$22500.00

Illustratio Systematis Sexualis Linnaei ... An Illustration of the Sexual System of Linnaeus
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Illustratio Systematis Sexualis Linnaei ... An Illustration of the Sexual System of Linnaeus

By MILLER, John (1715?-1790?)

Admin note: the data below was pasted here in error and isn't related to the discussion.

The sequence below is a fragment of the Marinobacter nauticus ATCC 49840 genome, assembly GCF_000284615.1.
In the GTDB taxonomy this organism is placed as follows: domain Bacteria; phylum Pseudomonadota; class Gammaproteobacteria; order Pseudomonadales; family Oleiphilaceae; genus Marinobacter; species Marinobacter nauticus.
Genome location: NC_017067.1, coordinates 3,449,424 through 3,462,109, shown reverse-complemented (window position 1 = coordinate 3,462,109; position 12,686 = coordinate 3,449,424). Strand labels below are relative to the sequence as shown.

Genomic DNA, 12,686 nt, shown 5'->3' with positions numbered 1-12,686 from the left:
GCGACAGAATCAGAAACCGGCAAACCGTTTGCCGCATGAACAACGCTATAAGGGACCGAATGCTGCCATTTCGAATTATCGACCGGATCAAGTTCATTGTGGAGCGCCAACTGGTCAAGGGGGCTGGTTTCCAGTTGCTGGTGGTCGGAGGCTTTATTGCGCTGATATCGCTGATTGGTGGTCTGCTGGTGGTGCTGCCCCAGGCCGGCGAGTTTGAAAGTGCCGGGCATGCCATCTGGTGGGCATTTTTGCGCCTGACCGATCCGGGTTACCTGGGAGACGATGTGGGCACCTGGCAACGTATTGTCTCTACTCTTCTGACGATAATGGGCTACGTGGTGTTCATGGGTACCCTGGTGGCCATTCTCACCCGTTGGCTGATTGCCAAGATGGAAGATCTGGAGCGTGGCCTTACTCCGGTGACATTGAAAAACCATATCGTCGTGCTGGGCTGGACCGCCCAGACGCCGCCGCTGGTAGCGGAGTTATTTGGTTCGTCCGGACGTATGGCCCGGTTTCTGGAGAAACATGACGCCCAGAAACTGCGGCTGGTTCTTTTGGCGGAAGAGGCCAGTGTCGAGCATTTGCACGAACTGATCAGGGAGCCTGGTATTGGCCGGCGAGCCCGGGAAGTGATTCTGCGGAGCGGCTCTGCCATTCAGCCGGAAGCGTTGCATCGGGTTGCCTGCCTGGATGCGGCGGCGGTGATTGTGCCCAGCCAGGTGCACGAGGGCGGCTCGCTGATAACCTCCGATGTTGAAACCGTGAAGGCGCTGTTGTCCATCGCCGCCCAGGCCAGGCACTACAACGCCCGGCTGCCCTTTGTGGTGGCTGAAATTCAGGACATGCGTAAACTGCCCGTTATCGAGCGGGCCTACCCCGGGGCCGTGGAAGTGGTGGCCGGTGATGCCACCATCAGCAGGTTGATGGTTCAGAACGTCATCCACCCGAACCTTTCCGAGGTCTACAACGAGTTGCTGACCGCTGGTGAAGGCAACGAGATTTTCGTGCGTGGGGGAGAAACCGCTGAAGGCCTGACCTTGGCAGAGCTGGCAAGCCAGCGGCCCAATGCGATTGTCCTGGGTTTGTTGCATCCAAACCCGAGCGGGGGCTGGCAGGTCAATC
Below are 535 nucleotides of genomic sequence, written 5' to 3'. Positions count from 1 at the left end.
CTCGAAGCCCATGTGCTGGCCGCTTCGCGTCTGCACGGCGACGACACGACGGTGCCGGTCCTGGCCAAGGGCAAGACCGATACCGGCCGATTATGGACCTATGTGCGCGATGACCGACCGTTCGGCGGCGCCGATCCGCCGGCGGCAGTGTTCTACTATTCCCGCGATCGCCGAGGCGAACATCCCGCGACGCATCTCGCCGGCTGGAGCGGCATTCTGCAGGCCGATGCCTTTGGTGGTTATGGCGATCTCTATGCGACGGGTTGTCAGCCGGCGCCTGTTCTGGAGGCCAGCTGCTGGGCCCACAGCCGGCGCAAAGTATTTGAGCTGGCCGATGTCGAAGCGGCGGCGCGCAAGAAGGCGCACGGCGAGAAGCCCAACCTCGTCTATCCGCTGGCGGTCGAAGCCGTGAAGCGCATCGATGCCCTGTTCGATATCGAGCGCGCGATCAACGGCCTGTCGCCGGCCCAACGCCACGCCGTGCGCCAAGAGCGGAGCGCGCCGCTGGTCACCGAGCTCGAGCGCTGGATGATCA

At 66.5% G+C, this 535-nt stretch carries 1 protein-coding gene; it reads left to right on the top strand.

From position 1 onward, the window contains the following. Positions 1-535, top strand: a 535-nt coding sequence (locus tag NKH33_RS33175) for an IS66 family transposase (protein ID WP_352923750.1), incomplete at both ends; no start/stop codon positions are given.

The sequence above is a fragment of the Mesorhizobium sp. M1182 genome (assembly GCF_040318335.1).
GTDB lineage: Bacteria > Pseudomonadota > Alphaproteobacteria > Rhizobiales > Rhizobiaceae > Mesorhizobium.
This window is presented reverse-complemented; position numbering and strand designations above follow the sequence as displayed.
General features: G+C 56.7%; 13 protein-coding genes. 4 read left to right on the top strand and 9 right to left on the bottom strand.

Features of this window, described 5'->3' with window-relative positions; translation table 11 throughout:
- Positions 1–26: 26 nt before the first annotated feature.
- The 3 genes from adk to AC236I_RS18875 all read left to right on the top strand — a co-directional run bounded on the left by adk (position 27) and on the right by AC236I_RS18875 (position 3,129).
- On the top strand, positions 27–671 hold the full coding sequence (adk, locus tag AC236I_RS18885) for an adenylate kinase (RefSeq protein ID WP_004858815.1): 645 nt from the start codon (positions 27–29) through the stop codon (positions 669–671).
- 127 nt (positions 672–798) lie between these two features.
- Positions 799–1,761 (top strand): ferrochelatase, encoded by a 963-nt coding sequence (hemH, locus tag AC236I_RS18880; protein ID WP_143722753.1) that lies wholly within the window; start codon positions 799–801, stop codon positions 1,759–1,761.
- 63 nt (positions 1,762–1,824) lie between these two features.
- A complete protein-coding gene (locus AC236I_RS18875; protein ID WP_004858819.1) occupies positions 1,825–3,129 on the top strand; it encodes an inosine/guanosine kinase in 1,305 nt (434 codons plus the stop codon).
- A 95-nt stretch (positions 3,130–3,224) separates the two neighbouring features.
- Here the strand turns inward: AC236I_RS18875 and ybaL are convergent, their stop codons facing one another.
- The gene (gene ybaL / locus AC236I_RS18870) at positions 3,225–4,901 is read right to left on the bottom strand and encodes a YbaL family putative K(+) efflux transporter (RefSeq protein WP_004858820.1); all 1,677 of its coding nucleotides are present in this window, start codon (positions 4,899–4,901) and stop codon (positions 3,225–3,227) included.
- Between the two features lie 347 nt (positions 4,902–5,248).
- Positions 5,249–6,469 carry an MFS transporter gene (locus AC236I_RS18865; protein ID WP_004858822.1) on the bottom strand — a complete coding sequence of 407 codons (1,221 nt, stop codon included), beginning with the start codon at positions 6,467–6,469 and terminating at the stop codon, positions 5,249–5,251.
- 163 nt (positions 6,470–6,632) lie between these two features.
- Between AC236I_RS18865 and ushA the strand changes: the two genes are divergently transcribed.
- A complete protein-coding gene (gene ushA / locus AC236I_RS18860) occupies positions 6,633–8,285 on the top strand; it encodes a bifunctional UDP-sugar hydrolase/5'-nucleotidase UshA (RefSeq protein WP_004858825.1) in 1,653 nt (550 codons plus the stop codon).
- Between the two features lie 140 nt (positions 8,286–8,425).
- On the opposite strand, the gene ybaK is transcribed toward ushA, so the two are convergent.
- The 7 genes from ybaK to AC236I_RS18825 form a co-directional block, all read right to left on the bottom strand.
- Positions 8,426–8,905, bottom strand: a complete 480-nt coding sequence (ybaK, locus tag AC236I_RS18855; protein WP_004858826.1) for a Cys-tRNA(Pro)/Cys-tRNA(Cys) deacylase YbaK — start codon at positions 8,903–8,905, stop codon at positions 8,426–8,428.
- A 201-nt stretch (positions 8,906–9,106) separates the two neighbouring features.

London: published and sold by the author, 1777. One volume bound in two, folio. (20 3/4 x 14 1/4 inches). Engraved frontispiece, engraved title, 4 engraved plates of botanical details, 104 engraved plates, each in two states (uncolored and finely hand colored; 66 of the hand colored plates also before letters), all by and after Miller. Extra-illustrated with 9 additional plates, each in uncolored and colored states (one before letters). 104 plates, each in two states: hand-coloured before letters and uncoloured with letters, with 9 additional plates, each in two states as above. 1 p. list of subscribers, 2 pp. errata at back of second volume. Contemporary English red straight-grained morocco gilt in the style of Staggemeier and Welcher, covers with wide decorative borders of fillets enclosing drawer-handle roll, decorative corner-pieces, spine in eight compartments with double-raised bands decorated in gilt, green silk endpapers, gilt edges A fantastic example of the first edition, with the plates in both coloured and uncoloured states, in a glorious contemporary binding and extra-illustrated with plates not usually found. The usual requirement is for 104 plates present in two states and 4 plates in only one state. The present copy includes all 108 plates from the first edition present in two states. The work is further enhanced by the presence of the contemporary addition of the "extra-illustrations." These include the "Tea Plant" plate, also in two states, inserted with the descriptive text leaf in the correct position in Linnæan class XIII in volume I; the 7 "Icones Novæ" plates (dated 1780 in the imprint) in two states; and at the end of the second volume, an unrecorded plate of a climbing lily (Gloriosa Superba), also in two states (the uncolored state on wove paper watermarked "1794," the handcolored state before letters). The work was issued in 20 parts between 1770 and 1777. According to the list of subscribers, 105 copies were ordered by 85 individuals. The uncolored plates invariably included lettering for scientific purposes, while the handcolored plates are often without lettering and the vast majority are printed using a warm brown ink with the intent of making the images more aesthetically pleasing. The plants described and illustrated came in the main from Dr. John Fothergill's famous garden in Upton, Essex. Fothergill was an enthusiastic supporter and indeed superintendent of the work, but refused Miller's attempt to dedicate the work to him. He felt that dedications were "more productive of envy to the patron, than of advantage to the author." John Miller (1715-1780), born Johann Sebastian Müller in Nuremberg, came to England in 1744 and remained there for the rest of his life. He was a botanical artist and engraver of considerable repute and came to the attention of the great naturalist Linnæus through the connection of John Ellis. Linnæus had nothing but praise for the artist, stating that the plates were "more beautiful and more accurate" than any he had ever seen. Referring to the work, Lettsom in his 1789 Memoirs of John Fothergill writes: an "immense work of botany wherein the pencil of Miller illustrated, in a style of unprecedented elegance, the sexual system of Linnæus." Dunthorne 207; Great Flower Books (1990) p.120; Henrey III, 1153; Nissen BBI 1372; Sprague 'John Sebastian Miller's Icones Novae' in Journal of Botany , vol. 74 (London: 1936), pp.208-209; cf. J. C. Lettsom, The Memoirs of John Fothergill [1789], p. 106.